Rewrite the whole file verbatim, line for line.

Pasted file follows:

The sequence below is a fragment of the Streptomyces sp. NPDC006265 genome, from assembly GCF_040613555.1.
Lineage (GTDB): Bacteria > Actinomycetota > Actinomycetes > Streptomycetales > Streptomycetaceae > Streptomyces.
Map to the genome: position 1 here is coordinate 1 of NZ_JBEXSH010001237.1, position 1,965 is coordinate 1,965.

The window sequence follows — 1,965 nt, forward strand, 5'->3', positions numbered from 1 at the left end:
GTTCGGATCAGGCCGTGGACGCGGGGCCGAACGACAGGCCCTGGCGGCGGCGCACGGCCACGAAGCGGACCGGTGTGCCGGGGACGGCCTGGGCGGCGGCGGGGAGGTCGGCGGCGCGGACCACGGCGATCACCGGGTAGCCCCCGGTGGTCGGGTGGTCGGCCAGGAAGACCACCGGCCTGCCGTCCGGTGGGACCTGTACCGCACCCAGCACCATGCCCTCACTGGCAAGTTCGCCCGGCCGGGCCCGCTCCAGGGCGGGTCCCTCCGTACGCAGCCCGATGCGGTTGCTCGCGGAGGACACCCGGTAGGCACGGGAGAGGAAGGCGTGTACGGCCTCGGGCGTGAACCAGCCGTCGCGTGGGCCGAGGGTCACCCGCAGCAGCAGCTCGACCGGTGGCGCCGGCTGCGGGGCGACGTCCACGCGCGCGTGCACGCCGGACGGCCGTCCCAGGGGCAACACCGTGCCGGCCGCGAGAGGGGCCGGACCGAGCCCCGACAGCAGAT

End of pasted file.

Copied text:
The sequence below is a fragment of the Streptomyces sp. NPDC006265 genome, from assembly GCF_040613555.1.
Lineage (GTDB): Bacteria > Actinomycetota > Actinomycetes > Streptomycetales > Streptomycetaceae > Streptomyces.
Map to the genome: position 1 here is coordinate 1 of NZ_JBEXSH010001237.1, position 1,965 is coordinate 1,965.

The window sequence follows — 1,965 nt, forward strand, 5'->3', positions numbered from 1 at the left end:
GTTCGGATCAGGCCGTGGACGCGGGGCCGAACGACAGGCCCTGGCGGCGGCGCACGGCCACGAAGCGGACCGGTGTGCCGGGGACGGCCTGGGCGGCGGCGGGGAGGTCGGCGGCGCGGACCACGGCGATCACCGGGTAGCCCCCGGTGGTCGGGTGGTCGGCCAGGAAGACCACCGGCCTGCCGTCCGGTGGGACCTGTACCGCACCCAGCACCATGCCCTCACTGGCAAGTTCGCCCGGCCGGGCCCGCTCCAGGGCGGGTCCCTCCGTACGCAGCCCGATGCGGTTGCTCGCGGAGGACACCCGGTAGGCACGGGAGAGGAAGGCGTGTACGGCCTCGGGCGTGAACCAGCCGTCGCGTGGGCCGAGGGTCACCCGCAGCAGCAGCTCGACCGGTGGCGCCGGCTGCGGGGCGACGTCCACGCGCGCGTGCACGCCGGACGGCCGTCCCAGGGGCAACACCGTGCCGGCCGCGAGAGGGGCCGGACCGAGCCCCGACAGCAGAT